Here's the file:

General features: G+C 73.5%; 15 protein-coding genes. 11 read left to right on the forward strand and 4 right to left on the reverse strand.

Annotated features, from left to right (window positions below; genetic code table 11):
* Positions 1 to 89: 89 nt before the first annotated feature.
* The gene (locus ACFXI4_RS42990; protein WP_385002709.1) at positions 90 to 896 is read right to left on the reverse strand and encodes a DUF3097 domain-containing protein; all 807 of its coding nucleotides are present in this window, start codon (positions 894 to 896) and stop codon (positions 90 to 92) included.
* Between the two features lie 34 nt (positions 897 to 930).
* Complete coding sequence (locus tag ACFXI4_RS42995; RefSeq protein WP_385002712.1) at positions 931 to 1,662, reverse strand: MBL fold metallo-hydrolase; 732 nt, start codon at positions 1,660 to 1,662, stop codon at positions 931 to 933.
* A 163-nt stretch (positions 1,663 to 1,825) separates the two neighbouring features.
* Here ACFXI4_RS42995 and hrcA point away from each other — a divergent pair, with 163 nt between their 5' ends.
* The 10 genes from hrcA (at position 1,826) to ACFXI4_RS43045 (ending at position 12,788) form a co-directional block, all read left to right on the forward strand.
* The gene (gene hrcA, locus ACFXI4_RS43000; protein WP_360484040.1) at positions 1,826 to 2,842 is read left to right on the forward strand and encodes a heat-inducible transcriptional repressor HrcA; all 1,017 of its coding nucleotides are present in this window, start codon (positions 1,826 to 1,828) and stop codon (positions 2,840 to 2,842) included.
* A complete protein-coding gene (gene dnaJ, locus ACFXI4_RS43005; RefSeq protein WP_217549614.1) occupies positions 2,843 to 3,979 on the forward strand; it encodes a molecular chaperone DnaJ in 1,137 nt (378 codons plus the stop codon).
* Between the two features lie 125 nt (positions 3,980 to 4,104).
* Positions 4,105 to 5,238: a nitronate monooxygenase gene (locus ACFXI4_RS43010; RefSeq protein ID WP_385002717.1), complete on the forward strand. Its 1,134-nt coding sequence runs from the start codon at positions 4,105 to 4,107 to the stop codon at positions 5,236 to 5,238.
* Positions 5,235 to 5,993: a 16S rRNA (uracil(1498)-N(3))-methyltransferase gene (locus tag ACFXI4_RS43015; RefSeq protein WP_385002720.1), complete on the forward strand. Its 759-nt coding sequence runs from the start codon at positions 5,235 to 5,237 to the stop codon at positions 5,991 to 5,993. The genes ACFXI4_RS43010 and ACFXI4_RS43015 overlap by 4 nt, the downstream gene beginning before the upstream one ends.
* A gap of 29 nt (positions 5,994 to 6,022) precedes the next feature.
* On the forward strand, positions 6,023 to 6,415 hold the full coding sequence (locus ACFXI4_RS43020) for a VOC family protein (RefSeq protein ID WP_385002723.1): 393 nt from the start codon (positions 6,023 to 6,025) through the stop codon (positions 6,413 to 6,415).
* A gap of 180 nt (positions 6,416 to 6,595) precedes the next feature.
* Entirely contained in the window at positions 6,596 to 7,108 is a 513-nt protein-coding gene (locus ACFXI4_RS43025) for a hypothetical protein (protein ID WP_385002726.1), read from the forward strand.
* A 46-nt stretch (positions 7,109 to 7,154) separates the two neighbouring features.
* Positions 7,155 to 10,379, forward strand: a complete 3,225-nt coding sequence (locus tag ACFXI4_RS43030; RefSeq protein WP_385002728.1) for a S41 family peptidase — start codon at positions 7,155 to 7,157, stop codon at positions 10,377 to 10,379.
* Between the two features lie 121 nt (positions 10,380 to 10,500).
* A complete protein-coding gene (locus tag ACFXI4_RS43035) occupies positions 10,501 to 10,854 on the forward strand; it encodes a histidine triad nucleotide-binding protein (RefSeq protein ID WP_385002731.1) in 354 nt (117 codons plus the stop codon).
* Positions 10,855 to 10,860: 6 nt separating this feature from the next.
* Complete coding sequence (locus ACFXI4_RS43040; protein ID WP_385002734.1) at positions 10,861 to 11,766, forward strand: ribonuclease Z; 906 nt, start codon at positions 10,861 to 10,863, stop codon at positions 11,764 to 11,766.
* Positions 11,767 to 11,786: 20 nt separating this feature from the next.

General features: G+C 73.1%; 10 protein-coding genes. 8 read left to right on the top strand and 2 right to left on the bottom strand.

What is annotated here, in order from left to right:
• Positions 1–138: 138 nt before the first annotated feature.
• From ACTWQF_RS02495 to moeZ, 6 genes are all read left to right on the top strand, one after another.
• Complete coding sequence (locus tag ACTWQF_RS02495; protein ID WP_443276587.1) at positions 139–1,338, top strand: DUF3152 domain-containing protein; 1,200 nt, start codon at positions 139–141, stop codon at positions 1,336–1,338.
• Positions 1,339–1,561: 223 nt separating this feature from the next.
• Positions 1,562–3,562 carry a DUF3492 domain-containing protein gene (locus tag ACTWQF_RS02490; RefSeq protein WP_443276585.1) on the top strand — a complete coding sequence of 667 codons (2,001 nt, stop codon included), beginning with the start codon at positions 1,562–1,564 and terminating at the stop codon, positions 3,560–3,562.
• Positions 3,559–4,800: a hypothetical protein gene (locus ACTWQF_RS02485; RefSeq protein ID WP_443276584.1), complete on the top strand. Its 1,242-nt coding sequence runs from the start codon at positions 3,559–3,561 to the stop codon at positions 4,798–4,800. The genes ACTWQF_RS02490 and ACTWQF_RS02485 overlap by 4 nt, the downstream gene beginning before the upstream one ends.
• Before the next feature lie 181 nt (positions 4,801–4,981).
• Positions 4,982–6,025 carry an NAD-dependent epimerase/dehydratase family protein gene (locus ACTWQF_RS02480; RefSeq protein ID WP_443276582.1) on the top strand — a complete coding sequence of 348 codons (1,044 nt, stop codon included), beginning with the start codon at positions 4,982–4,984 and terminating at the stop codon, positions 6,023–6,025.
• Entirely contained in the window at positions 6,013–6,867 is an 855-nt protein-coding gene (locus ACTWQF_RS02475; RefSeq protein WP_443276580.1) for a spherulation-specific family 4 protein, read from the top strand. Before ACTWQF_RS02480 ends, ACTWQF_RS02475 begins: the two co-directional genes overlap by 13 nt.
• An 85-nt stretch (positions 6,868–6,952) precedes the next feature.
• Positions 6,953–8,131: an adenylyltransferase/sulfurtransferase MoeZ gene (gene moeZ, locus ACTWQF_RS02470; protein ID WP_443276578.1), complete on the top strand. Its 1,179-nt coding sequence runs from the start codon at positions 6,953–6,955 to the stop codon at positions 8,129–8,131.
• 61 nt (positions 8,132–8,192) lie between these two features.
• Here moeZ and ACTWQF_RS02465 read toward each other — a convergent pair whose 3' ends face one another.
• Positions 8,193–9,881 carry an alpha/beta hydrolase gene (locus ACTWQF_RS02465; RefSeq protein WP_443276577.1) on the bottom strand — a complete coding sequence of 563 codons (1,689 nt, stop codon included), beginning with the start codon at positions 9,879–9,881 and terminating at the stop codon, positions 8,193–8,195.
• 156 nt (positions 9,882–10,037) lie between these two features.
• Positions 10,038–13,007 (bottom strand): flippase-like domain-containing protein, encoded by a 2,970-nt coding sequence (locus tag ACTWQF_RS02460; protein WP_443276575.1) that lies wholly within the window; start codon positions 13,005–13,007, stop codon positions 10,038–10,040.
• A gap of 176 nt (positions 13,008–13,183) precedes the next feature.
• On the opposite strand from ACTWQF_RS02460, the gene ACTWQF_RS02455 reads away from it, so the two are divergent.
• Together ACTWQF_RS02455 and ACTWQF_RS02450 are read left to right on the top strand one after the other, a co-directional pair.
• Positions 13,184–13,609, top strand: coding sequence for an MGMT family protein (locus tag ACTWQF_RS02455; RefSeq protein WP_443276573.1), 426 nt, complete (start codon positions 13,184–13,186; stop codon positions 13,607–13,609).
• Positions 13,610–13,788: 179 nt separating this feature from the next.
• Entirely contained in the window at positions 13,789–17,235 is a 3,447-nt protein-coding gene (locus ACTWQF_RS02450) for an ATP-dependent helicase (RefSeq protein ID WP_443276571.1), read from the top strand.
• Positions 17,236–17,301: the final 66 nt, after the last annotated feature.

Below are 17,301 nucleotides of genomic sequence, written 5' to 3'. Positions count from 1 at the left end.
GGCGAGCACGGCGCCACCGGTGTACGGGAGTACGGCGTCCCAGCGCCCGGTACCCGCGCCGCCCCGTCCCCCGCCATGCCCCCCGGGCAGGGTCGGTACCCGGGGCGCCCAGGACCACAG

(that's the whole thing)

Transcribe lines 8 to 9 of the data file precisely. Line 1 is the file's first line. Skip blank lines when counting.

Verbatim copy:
* Here ACFXI4_RS42995 and hrcA point away from each other — a divergent pair, with 163 nt between their 5' ends.
* The 10 genes from hrcA (at position 1,826) to ACFXI4_RS43045 (ending at position 12,788) form a co-directional block, all read left to right on the forward strand.